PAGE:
Proposed regulations to enhance disclosures to beneficiaries of retirement plans have drawn criticism from agents, brokers and the plans themselves as burdensome.

The regulations are also potentially overwhelming to those they seek to protect, critics argue.

The Department of Labor is considering several plans under pressure from Congress and consumer advocates.

One proposal would require that contracts between certain service providers and plans provide for specific and detailed information.

Under another proposal, all services furnished to a plan and all compensation, direct and indirect, to be received by the service provider would have to be disclosed in writing. The proposed rules would also require the disclosure of possible conflicts of interest of the service provider that may affect the performance of plan services.

Groups representing agents and brokers argued that the proposed rules would be overly broad and called on the department to revise them.

The Independent Insurance Agents and Brokers of America argued that the proposals rely too heavily on a “one-size-fits-all disclosure paradigm,” which it argued would create an “unprecedented” burden on providers.

In a comment letter by Robert Rusbuldt, president and chief executive officer, the IIABA argued that “there is no basis or justification for imposing such a broad administrative burden on an industry that is already heavily regulated, especially when the ramifications for failing to adhere to the strict letter of the regulation would be severe.”

That sentiment was echoed in comments from the Council of Insurance Agents and Brokers, which noted that in addition to being “heavily regulated” by the states, most carriers also require “significant disclosure” as a contractual matter.

“We fully understand the department’s interest in putting some specificity into the requirements, but we urge the department not to rush to cover all plans and all service providers under one regime,” CIAB president Ken Crerar said in a comment letter. “The adage that one can’t fit a square peg into a round hole may hold true here.”

The IIABA also argued that the marketplace already ensures that plan sponsors possess helpful information, “and there is nothing in the proposal and accompanying discussion that suggests that plans are ‘unable or hindered’ in their efforts to obtain the information they need to chose insurance service providers.”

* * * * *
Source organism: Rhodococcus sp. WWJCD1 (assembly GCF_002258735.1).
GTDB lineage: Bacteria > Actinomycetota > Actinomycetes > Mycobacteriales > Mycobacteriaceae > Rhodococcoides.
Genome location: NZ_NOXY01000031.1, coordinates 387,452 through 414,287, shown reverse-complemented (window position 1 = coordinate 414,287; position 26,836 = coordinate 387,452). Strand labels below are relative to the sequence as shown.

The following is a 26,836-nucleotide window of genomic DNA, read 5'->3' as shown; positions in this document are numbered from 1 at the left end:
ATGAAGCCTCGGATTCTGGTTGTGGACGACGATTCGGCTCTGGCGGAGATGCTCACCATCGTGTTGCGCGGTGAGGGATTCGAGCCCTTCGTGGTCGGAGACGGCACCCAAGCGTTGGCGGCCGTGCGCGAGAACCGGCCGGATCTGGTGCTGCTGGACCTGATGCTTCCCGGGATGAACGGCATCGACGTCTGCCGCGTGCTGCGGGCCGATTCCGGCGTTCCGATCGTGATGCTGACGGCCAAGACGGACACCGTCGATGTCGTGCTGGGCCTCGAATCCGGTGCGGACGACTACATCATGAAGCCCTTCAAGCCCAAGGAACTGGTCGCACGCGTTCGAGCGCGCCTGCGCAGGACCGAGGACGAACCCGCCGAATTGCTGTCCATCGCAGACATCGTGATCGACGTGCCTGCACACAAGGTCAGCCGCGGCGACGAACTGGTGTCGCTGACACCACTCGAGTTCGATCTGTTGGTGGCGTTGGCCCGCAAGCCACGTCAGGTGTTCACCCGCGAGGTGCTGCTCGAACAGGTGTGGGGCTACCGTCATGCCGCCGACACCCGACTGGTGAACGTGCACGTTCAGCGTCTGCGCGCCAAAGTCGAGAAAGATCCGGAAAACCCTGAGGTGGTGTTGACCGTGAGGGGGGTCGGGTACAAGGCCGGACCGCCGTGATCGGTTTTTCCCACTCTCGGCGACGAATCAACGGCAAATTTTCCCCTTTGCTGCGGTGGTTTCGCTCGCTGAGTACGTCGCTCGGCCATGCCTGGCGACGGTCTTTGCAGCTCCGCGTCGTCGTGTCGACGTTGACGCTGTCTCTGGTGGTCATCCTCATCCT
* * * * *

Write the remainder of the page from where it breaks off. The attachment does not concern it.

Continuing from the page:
That’s because the proposed regulation “does not adequately consider the manner in which the insurance industry is distinct and different from other financial services sectors,” the IIABA says in its comment letter.

The plans themselves also expressed unease about how effective the disclosure rules would actually be. In a comment letter signed by America’s Health Insurance Plans’ senior regulatory counsel Thomas Wilder, AHIP said it was “concerned” that the regulations “may impose significant administrative burdens on the very plan fiduciaries it is meant to assist,” in addition to the plan service providers.

“We also believe the proposed rule will result in ‘information overload’ that does not lead to meaningful transparency. At the same time, it undermines the very flexibility of contracting that is a key to assuring that the needs of plan fiduciaries and beneficiaries are met by the contract and its compensation terms,” Mr. Wilder added.

Essentially, plan beneficiaries would be deluged with information because of the broad scope of the regulations and the severity of their planned consequences for violations, which include contract termination, civil penalties or the disqualification of the provider, he argued.

“As a result, plan fiduciaries may request massive amounts of information (whether relevant or not) from health insurance plans, and those plans will provide information not because it is ‘useful,’ but rather to avoid even a possibility (no matter how minor) of violating the law,” he said.